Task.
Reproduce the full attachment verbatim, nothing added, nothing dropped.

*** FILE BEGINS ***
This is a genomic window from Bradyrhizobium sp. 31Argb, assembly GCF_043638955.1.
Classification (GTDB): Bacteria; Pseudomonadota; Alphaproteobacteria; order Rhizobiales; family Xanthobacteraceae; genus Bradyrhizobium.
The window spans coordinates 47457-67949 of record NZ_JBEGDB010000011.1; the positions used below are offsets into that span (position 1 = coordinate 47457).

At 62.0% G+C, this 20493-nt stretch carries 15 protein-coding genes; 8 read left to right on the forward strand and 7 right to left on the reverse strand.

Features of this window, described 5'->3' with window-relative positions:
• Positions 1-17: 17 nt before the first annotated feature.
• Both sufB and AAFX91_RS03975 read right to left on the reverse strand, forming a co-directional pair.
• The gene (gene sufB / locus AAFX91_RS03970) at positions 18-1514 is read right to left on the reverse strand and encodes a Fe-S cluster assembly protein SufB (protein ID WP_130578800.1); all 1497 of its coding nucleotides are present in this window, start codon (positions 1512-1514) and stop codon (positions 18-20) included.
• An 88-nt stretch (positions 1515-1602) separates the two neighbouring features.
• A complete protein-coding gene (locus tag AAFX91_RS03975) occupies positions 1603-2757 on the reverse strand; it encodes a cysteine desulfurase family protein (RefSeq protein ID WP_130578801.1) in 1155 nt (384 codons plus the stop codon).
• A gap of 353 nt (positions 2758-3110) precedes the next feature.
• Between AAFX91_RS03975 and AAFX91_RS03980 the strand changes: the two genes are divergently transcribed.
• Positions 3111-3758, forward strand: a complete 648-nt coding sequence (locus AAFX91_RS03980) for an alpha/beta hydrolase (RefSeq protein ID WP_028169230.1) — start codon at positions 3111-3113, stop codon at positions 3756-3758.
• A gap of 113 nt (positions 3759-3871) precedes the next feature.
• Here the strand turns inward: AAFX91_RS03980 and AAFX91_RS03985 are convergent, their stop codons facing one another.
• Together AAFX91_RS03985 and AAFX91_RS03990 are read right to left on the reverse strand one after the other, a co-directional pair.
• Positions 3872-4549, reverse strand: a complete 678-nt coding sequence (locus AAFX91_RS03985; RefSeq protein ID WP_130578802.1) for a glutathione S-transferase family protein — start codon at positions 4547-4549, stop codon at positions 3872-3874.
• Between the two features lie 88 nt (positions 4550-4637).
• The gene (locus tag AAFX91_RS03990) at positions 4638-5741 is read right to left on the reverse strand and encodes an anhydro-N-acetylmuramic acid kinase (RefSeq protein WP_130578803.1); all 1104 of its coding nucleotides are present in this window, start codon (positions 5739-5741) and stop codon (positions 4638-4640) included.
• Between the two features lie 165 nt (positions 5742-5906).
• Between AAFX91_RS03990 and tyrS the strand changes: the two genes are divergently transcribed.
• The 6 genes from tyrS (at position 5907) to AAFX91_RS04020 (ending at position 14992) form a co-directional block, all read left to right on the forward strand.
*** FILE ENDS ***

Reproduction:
This is a genomic window from Bradyrhizobium sp. 31Argb, assembly GCF_043638955.1.
Classification (GTDB): Bacteria; Pseudomonadota; Alphaproteobacteria; order Rhizobiales; family Xanthobacteraceae; genus Bradyrhizobium.
The window spans coordinates 47457-67949 of record NZ_JBEGDB010000011.1; the positions used below are offsets into that span (position 1 = coordinate 47457).

At 62.0% G+C, this 20493-nt stretch carries 15 protein-coding genes; 8 read left to right on the forward strand and 7 right to left on the reverse strand.

Features of this window, described 5'->3' with window-relative positions:
• Positions 1-17: 17 nt before the first annotated feature.
• Both sufB and AAFX91_RS03975 read right to left on the reverse strand, forming a co-directional pair.
• The gene (gene sufB / locus AAFX91_RS03970) at positions 18-1514 is read right to left on the reverse strand and encodes a Fe-S cluster assembly protein SufB (protein ID WP_130578800.1); all 1497 of its coding nucleotides are present in this window, start codon (positions 1512-1514) and stop codon (positions 18-20) included.
• An 88-nt stretch (positions 1515-1602) separates the two neighbouring features.
• A complete protein-coding gene (locus tag AAFX91_RS03975) occupies positions 1603-2757 on the reverse strand; it encodes a cysteine desulfurase family protein (RefSeq protein ID WP_130578801.1) in 1155 nt (384 codons plus the stop codon).
• A gap of 353 nt (positions 2758-3110) precedes the next feature.
• Between AAFX91_RS03975 and AAFX91_RS03980 the strand changes: the two genes are divergently transcribed.
• Positions 3111-3758, forward strand: a complete 648-nt coding sequence (locus AAFX91_RS03980) for an alpha/beta hydrolase (RefSeq protein ID WP_028169230.1) — start codon at positions 3111-3113, stop codon at positions 3756-3758.
• A gap of 113 nt (positions 3759-3871) precedes the next feature.
• Here the strand turns inward: AAFX91_RS03980 and AAFX91_RS03985 are convergent, their stop codons facing one another.
• Together AAFX91_RS03985 and AAFX91_RS03990 are read right to left on the reverse strand one after the other, a co-directional pair.
• Positions 3872-4549, reverse strand: a complete 678-nt coding sequence (locus AAFX91_RS03985; RefSeq protein ID WP_130578802.1) for a glutathione S-transferase family protein — start codon at positions 4547-4549, stop codon at positions 3872-3874.
• Between the two features lie 88 nt (positions 4550-4637).
• The gene (locus tag AAFX91_RS03990) at positions 4638-5741 is read right to left on the reverse strand and encodes an anhydro-N-acetylmuramic acid kinase (RefSeq protein WP_130578803.1); all 1104 of its coding nucleotides are present in this window, start codon (positions 5739-5741) and stop codon (positions 4638-4640) included.
• Between the two features lie 165 nt (positions 5742-5906).
• Between AAFX91_RS03990 and tyrS the strand changes: the two genes are divergently transcribed.
• The 6 genes from tyrS (at position 5907) to AAFX91_RS04020 (ending at position 14992) form a co-directional block, all read left to right on the forward strand.